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IT MADE you cringe.

Here was John McEnroe, losing badly to a guy who barely squeezed into tennis' computer rankings, and Mac was behaving as if he were still master of the court, still battling Borg and Connors for No. 1 at Wimbledon.

McEnroe was slow and sluggish; at times it took him a tennis eternity to react to an opponent he would have incinerated in the old days.

Obviously it is all over for McBrat.

The shame of it is he doesn't realize it. The most ardent McEnroe hater could have taken no joy in watching the wreck of a player who was so great not long ago.

The proper thing for Mac would have been to sink quietly, then look for some hole into which he could crawl and lose himself. Instead, he threw the sort of tantrum that made him famous when he was a post-teenie bopper. He might as well have taken out ads in the British newspapers announcing "Hey! I'm Washed Up!"

So it goes with fallen sports heroes these days. They don't know how to make graceful exits.

Take boxing.

Have you seen any portion of George Foreman's comeback? George can take out any palooka they put in front of him. What happens when they match him against a legitimate heavyweight is another story.

Evander Holyfield says "I believe" in Foreman's comeback now, but boxing hype is right out of Wrestlemania. A certain suspension of disbelief is required.

I find it hard to believe that a man in his 40s -- especially a fat man in his 40s -- can relocate the reflexes, foot speed, reactions and endurance to stay with high-quality athletes 20 years younger.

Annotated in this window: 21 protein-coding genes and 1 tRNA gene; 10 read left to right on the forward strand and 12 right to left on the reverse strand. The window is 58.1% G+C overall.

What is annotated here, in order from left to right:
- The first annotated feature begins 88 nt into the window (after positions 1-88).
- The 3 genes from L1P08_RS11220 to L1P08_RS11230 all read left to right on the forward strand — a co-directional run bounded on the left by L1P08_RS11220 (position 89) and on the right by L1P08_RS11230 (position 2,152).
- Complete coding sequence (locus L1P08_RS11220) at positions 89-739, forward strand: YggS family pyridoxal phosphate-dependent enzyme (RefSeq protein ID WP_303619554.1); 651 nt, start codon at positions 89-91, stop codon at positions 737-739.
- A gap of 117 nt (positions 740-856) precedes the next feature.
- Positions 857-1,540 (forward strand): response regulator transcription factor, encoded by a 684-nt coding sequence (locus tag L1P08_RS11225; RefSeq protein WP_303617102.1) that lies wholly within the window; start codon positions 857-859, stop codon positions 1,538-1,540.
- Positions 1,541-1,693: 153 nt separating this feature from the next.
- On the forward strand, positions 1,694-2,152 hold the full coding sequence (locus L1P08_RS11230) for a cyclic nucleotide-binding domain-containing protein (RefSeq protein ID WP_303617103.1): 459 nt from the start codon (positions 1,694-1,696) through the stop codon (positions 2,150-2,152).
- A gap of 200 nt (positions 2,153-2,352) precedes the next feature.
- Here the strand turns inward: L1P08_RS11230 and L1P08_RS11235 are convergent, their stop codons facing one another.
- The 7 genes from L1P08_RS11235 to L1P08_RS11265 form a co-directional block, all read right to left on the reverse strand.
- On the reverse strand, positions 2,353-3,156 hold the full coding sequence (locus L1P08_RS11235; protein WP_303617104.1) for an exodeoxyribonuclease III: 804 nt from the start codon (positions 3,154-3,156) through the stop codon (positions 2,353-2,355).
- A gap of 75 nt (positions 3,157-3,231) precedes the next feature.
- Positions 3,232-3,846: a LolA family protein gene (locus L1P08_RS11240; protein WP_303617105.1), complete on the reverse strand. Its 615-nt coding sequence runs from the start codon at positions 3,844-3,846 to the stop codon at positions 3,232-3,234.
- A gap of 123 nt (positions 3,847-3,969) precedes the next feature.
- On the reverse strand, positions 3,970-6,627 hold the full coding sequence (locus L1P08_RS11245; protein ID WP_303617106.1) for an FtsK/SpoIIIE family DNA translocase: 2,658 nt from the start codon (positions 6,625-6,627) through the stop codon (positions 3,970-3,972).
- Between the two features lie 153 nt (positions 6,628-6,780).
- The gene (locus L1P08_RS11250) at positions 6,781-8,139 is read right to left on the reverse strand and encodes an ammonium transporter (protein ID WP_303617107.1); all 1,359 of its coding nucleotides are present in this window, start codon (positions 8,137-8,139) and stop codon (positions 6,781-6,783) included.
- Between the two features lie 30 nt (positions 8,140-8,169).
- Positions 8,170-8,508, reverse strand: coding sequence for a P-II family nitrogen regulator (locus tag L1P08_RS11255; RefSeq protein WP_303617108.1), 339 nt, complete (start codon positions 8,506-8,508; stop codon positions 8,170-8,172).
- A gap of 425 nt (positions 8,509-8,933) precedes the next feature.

In football, Lyle Alzado is coming back, at age 40, with the Raiders. San Diego's general manager, Bobby Beathard, invited Bert Jones, who hasn't played in eight years, to attempt a comeback as backup quarterback/guru.

I like Jones' chances better than Alzado's. Senior quarterbacks are supposed to offer wisdom and advice. No one gets to beat on their vertebrae except in extreme emergencies. Alzado is a defensive end. The Raiders can't provide him with any palookas. Don't expect him to last through training camp.

It's tougher to make an old fool of yourself in team sports. The team usually tries to break it gently that the fun is over.

The Montreal Canadiens did that with Guy Lafleur, but he insisted upon going through his mid-life crisis in public in the hockey uniforms of the Rangers and Nordiques.

You rarely see baseball players get a chance to embarrass themselves. It quickly becomes obvious when an older pitcher loses a foot or two off his fastball. Nolan Ryan is 43 but what he has lost off his fastball could be measured with a micrometer.

Dubious comebacks are not the exclusive province of the players, either. George Allen, who hasn't coached football in an eon, is back this season at Long Beach State. Allen is in his 70s.

I'm sure George's faculties are as sharp as ever, but X's and O's as well as accumulated knowledge are just part of coaching a football team. Relating to the players is vital. How does a newcomer in his 70s relate to a bunch of teen-age stallions?

The old guys insist they still have something left. It reminds me of once-distinguished actors who now appear in horror movies or Burt Reynolds good-ole-boy epics.

There is one sport where getting old often means getting better, or at least richer. Within the next four years, when Hale Irwin and Raymond Floyd join Jack Nicklaus and Lee Trevino on the Senior Golf Tour, that competition will be more entertaining than the bland and the blond on the PGA Tour.

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